As returnee challenge gets bigger, BBMP seeks help

As returnee challenge gets bigger, BBMP seeks public help

Domestic passengers arrive at the KIA on Monday. DH Photo/Krishnakumar P S

Bengaluru’s civic body is seeking public’s help to identify inter-state travellers who are said to be slipping into the city after dodging checkpoints and medical screenings for COVID-19.

On Monday, the Bruhat Bengaluru Mahanagara Palike (BBMP) made an appeal to residents to report such returnees, who are jeopardising the state’s efforts to contain the outbreak.  

With this move, the BBMP hopes to replicate Mandya district, which has been overwhelmed by returnees from Maharashtra, the worst-hit state in the country, many of whom tested positive for the virus.

According to Mandya District Commissioner Dr M V Venkatesh, Mandya has seen a 14.7% infection rate among returnees since May 4 (214 people are positive out of the 1,453 returnees from Maharashtra).  

Follow live updates on coronavirus here

“The district responded by enlisting the public to report cases,” Dr Venkatesh said, laying out the district administration’s response. “Our measures include members of the public reporting returnees, Gram Panchayat Task Forces identifying all new entrants at villages and revenue and police staff carrying out active surveillance. We identified 23 positive cases who had escaped medical screening.”

It is a success rate that the BBMP potentially hopes to replicate, with a senior officer expressing particular concern about Maharashtra returnees. “The reality is people did enter [the city]. The worry is about Maharashtra returnees, whose numbers are thought to be many,” the official told DH.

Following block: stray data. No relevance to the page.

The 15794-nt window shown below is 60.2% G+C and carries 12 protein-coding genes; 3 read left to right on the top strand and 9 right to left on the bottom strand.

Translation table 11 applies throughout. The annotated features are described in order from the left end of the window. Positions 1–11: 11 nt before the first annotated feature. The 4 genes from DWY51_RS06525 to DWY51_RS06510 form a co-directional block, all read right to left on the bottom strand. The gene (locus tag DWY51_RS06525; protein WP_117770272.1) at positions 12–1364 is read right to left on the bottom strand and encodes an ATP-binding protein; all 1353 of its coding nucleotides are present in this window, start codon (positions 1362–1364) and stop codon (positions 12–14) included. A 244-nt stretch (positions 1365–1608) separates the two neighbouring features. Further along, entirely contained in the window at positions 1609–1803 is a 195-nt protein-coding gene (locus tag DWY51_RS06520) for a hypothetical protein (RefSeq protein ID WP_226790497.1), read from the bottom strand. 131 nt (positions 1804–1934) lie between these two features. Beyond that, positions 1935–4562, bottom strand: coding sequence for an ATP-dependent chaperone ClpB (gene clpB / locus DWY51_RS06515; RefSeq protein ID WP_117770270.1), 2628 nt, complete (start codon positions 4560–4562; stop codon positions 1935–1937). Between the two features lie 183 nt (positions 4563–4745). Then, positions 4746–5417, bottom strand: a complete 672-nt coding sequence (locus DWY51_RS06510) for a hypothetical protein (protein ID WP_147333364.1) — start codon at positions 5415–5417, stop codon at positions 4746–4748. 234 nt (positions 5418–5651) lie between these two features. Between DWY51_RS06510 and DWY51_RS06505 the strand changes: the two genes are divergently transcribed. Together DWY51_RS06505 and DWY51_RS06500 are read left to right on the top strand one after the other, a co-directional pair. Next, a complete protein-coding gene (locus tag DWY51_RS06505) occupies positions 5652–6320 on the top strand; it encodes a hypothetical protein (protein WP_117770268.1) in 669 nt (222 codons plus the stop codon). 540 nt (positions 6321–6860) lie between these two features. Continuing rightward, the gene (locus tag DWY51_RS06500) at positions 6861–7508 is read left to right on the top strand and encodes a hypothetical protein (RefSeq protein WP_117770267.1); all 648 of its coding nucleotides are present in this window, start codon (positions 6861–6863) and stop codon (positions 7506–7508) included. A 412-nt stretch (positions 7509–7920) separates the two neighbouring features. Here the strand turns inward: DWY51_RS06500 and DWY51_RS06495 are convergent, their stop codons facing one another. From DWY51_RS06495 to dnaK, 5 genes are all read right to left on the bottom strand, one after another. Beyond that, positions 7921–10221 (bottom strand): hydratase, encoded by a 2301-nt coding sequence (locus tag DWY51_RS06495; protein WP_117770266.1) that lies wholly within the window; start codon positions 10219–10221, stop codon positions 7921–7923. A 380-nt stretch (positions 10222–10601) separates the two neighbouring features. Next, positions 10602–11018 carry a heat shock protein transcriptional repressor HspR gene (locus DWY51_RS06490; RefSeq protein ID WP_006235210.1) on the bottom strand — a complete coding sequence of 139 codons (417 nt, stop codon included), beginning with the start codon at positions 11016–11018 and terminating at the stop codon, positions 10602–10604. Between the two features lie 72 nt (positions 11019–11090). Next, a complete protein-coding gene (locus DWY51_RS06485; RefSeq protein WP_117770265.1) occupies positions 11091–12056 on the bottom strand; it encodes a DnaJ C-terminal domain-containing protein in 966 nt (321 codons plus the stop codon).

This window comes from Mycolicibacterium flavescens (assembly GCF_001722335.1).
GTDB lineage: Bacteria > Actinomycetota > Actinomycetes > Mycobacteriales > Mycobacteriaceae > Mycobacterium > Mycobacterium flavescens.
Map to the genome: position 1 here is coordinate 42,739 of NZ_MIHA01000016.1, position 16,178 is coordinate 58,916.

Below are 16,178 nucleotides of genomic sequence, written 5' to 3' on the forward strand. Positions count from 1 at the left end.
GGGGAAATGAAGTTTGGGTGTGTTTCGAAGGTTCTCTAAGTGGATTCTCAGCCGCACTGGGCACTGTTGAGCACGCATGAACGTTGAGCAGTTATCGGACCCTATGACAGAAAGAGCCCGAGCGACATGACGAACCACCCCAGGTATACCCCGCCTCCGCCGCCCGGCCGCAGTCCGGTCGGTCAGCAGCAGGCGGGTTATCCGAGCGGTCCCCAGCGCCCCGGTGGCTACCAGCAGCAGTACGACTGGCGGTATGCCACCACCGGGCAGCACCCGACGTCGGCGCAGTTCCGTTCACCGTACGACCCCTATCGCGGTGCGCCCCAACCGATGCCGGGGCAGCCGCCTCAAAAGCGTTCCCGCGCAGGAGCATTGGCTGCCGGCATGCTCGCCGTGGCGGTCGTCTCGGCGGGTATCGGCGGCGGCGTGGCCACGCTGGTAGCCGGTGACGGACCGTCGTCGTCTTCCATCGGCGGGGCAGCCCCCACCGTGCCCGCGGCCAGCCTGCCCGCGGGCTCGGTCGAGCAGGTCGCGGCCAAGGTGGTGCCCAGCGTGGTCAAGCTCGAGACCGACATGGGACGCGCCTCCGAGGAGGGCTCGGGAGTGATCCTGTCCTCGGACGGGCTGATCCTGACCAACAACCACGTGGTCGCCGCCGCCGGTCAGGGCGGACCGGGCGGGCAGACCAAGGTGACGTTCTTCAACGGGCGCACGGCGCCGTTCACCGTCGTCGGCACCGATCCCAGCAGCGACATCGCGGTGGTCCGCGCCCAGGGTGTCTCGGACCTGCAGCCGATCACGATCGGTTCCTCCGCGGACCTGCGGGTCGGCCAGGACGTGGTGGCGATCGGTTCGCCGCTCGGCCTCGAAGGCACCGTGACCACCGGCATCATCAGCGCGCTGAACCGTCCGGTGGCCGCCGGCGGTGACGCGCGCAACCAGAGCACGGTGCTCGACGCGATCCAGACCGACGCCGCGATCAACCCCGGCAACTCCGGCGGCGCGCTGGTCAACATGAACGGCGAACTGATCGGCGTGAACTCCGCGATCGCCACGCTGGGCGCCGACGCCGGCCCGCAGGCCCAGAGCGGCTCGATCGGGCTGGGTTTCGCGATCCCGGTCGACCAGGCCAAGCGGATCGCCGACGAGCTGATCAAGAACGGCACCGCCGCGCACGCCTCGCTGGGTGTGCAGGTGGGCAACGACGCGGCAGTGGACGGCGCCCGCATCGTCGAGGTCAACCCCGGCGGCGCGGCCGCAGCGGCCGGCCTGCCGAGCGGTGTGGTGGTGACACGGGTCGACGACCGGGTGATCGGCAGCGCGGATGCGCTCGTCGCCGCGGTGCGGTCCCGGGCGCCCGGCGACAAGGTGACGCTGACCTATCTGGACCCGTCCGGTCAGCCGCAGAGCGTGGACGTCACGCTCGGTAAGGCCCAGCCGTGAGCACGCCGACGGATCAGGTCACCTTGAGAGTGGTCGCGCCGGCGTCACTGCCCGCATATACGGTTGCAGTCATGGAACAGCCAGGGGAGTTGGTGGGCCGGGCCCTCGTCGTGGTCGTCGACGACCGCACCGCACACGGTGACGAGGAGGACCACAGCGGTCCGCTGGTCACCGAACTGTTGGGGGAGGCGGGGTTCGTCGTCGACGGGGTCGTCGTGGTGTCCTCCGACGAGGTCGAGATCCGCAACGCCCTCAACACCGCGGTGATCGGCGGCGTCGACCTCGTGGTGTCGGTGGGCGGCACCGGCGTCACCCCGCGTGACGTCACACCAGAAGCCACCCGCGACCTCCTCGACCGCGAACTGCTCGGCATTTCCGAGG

The BBMP’s concern is justified by existing data. On Monday, six out of the eight new COVID cases reported in the city included returnees from other states or countries. 

According to government data, a total of 881 interstate travellers from Maharashtra have tested positive in Karnataka for COVID-19 since May 4, when Lockdown 3.0 began. 

High numbers

As returnee numbers continue to surge, unknown cases are keeping municipal officials on edge.

Dr K Srinivas, District Health Officer, Bengaluru Urban, pointed out that the number of such people is high, but declined to specify. “It is a dismaying number, not least for the fact that most of these people are educated and should know better than to hide their travel history,” he said.

He added that officials have assembled a tentative list of such cases through various sources. “If the public reports cases as well, we can address this problem quickly,” he said.

DK’s returnee problem

Dakshina Kannada, too, is seeing an influx from Maharashtra. So far, the coastal district has received over 1,000 returnees from Maharashtra alone and 30 positive cases were detected among such people, according to District Commissioner Sindhu Rupesh.

The DC said that returnees in villages were being reported by locals while groups of unscreened people were slipping into Mangaluru or through forest areas.

“The problem of people evading screening and quarantine is real, but it is not so in villages where everybody knows everybody,” Rupesh said.

Get a round-up of the day's top stories in your inbox

Check out all newsletters

Get a round-up of the day's top stories in your inbox